You can also learn more about the literary market from CLMP's Literary Press and Magazine Directory (Soft Skull Press, 2007), Literary Market Place (Book-mart Press, 2007), and The International Directory of Little Magazines & Small Presses (Dustbooks, 2006). For information on hundreds of literary magazines and small presses, please visit our Literary Magazines database.
Anne Tyler's Tips on Writing Strong (yet Flawed) Characters September 08, 2009 by Jessica Strawser http://www.writersdigest.com/article/anne-tyler-tips/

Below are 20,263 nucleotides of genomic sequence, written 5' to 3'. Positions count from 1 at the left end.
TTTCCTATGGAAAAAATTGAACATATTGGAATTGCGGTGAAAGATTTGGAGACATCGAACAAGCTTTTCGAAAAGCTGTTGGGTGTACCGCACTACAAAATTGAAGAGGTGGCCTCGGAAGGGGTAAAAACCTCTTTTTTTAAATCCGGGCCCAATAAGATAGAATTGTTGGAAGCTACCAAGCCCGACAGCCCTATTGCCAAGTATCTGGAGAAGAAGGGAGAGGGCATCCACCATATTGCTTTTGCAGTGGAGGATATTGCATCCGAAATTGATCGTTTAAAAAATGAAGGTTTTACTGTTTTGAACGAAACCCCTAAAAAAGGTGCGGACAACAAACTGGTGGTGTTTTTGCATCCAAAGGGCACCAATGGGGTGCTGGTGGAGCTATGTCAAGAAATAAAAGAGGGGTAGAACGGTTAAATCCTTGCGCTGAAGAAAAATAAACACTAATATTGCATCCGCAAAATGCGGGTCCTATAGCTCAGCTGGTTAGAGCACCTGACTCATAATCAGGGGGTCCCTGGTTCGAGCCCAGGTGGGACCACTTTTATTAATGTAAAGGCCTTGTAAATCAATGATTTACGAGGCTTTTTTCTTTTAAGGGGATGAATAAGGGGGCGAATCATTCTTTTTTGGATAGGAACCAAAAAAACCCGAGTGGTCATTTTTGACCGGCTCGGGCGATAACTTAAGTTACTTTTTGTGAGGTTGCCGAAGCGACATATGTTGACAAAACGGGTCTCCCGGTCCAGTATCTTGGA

With a body of work spanning five decades, a Pulitzer Prize and membership in the Academy of Arts and Letters, Anne Tyler is a testament to the best kind of longevity—and the purity of the written word. Anne Tyler belongs to a disappearing generation of writers, those who came into their own in an era when it was more than enough to—well, to simply write. Intensely protective of her craft, she hasn’t given an in-person interview or participated in a book tour since 1977. In an age where writers are expected to lead double lives as self-promoters to enjoy any semblance of commercial success, Tyler carries on just as she always has, remaining steadfast in her singular devotion to her writing process. And she can get away with it, too, because she’s Anne Tyler—and she’s just that indisputably good.